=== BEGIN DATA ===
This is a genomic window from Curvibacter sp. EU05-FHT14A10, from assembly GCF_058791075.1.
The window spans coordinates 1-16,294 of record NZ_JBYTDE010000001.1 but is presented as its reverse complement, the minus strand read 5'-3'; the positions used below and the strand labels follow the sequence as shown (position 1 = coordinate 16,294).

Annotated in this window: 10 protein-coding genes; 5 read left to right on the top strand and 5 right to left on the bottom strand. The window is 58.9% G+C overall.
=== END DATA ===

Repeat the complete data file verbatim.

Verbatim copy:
This is a genomic window from Curvibacter sp. EU05-FHT14A10, from assembly GCF_058791075.1.
The window spans coordinates 1-16,294 of record NZ_JBYTDE010000001.1 but is presented as its reverse complement, the minus strand read 5'-3'; the positions used below and the strand labels follow the sequence as shown (position 1 = coordinate 16,294).

Annotated in this window: 10 protein-coding genes; 5 read left to right on the top strand and 5 right to left on the bottom strand. The window is 58.9% G+C overall.